A First-Timer's Guide to Oaklawn Park

Events / Travel
Big crowds are a constant attraction during Oaklawn Park's meet. (Sara Dacus)

If you’re planning your first visit to Oaklawn Park in Hot Springs, Ark., you are in for merriment of the first order and a world-class racing experience. When you visit, you’ll see why Oaklawn has been a winter home for people like Hall of Fame trainer D. Wayne Lukas, who has more Triple Crown victories than any other trainer, country music star and horse owner Toby Keith, and the late Virginia Kelley, Thoroughbred racing superfan and mother of President Bill Clinton. Here are some pointers to make your first visit a grand success.

American Pharoah statue at Oaklawn (Sara Dacus)

The track has three parking lots (where parking is only $2), but they can fill up quickly. I usually approach Central Avenue and the track heading east on Henderson Street (it’s a one-way street) where several people operate private parking lots next to their homes. My first choice is to park in a lot next to a big white house with Mr. Peake, a congenial older gentleman who has become a track friend. On the rare occasion his lot is full, I park with Coach Bryan next to his yellow home. Both lots are a short walk to Rocky’s Corner, a popular pizza place to meet up pre-game.

A track entrance slightly off the beaten path is across the street. For the third year, track entry is free. This entrance is right by the ticket office. A stop at this office is unnecessary if you wish to take advantage of several great common areas, including bleacher-style seating on the apron. I always like to watch at least one race from the rail. However, for the majority of the day, I prefer to be inside in the grandstand area. These tickets can be purchased the day-of, or ahead of time.

Mark the Magician (Sara Dacus)

The main entrance to the track is a little further down Central Avenue. Here, my favorite feature is the horse and rider statue that is painted to match the most recent Arkansas Derby winner. And across the street from this entrance sits another good option for either pre-gaming or post-gaming: Crosswalk Bar and Grill.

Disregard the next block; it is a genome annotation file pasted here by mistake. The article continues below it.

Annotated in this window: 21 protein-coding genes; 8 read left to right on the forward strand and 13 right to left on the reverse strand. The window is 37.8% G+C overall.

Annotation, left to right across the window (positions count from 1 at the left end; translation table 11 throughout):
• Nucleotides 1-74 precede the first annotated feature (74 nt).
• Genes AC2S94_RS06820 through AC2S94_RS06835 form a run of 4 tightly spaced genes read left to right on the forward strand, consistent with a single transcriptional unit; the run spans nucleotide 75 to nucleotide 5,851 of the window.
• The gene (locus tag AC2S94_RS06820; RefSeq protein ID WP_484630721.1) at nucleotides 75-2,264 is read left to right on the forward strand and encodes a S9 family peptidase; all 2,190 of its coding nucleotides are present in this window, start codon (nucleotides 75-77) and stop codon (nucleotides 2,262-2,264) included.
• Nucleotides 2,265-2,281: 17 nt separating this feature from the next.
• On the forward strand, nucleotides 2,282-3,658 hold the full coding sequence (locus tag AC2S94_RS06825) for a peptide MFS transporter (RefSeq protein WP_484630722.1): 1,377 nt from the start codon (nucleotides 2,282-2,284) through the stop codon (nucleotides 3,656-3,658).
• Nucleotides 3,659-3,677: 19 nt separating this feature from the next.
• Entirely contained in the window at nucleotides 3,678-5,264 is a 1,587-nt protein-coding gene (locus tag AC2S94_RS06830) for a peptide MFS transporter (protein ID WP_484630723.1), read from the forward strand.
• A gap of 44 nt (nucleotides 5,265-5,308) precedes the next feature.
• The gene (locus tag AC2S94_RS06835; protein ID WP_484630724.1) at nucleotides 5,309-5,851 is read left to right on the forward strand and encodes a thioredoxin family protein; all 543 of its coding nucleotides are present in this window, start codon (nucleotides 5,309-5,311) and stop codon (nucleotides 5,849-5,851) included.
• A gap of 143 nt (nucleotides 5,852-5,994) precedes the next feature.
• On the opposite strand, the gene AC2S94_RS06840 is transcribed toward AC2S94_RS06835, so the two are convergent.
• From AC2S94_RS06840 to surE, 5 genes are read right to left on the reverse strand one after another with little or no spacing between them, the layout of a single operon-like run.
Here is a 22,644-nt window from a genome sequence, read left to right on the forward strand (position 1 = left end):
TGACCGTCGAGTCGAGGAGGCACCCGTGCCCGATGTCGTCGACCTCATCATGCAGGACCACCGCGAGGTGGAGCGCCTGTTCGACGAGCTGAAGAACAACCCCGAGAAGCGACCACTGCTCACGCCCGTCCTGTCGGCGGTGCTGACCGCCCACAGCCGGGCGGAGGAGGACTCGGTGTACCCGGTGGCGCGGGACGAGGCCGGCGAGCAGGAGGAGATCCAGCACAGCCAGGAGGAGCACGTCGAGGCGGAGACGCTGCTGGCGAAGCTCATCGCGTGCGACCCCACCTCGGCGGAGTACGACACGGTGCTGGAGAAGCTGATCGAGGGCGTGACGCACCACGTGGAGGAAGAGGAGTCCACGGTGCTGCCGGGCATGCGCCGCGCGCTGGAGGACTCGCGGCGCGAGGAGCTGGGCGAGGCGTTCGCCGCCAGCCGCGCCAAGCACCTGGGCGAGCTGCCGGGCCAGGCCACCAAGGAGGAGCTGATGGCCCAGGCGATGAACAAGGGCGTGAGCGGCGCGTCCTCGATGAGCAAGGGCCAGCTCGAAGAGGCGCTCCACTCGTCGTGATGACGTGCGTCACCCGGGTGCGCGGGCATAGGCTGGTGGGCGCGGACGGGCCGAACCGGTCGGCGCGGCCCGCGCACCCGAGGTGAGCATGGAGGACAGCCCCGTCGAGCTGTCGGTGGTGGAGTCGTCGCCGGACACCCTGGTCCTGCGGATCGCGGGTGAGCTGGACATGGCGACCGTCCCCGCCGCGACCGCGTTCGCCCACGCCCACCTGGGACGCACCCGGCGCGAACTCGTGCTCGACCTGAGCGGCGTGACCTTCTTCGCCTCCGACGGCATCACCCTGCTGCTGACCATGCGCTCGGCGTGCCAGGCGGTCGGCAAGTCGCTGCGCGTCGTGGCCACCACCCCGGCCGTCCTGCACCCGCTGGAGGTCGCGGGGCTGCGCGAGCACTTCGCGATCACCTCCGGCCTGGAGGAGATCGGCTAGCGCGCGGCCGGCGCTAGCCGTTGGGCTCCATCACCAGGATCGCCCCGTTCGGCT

At both of these track entrances, a Salvation Army bell ringer usually greets racetrackers. Slip a couple bills in the kettle for good race day karma. Both entrances also have stands that sell programs and the tip sheets that make up Oaklawn’s healthy tout business. Definitely purchase a program. If you decide to buy a tip sheet, I have two to recommend. One of my favorites is Silent Sam, a yellow tip sheet that has “Silence is Golden” emblazoned on it. Another favorite is Mark the Magician’s. If you begin at Crosswalk Bar and Grill, he will be sitting on the bar selling his tip sheets there, and he will discuss the picks with you, which is a nice perk.

Trainer Steve Asmussen confers. (Sara Dacus)

The paddock is near the main entrance. If you wish to see the horses here before the race, go early. Right before the call to the post, people will be three and four deep around the fencing. Visiting the paddock is a great way to be in close proximity to some of racing’s biggest stars, like Hall of Fame trainer Steve Asmussen and Hall of Fame jockey Calvin Borel.

Also near the main entrance: an opportunity to get an old-fashioned shoe shine in a shoe-shine stand. The two stations always seem to be busy.  

Once inside, I head to the second floor of the grandstand area. This area is always buzzing with activity. It’s a great place to people watch or run in to people you may know.

Many of the mutuel clerks working the betting windows have been at Oaklawn for years. My favorite is a woman named Joan, who is married to the man who was Calvin Borel’s agent for years. Of course, it is bad etiquette to hold a conversation at the window when you have a line behind you, so I recommend betting early, before the lines form, and getting acquainted with some of these people who have very unique perspectives.

When it’s time to eat, you simply must try the corned beef sandwich. It is what the track is known for. I prefer the Reuben, the riff on this original that serves the corned beef on rye and adds sauerkraut, Thousand Island, and mozzarella. The place to get this is at the Arkansas Sports Tavern. Here, they serve the sandwich on a pumpernickel roll.

Oaklawn's Reuben (Sara Dacus)

Downstairs at the Pony Express, the Reuben is served on rye toast that is fried in a pan with butter. In the Sports Tavern’s sandwich line, you can purchase a beer – but to get a margarita, which is also an Oaklawn favorite, you must belly up to the adjoining bar. I recommend that you divide and conquer with a friend: one person gets the sandwiches, the other person grabs the margs.

Here is a very, very insider tip. I can’t believe I am sharing it and therefore welcoming competition. When the line is out the door for the restrooms in the main area, I head to the smoking section at the south end of the second floor. I have never had to wait in line for this restroom.

After the last race, join the masses heading into Oaklawn’s casino, go back across the street to Crosswalk, or make plans to dine at The Backporch Grill. Wherever you end up, I predict you will be discussing the many high points of your day and planning your next race day at Oaklawn Park.

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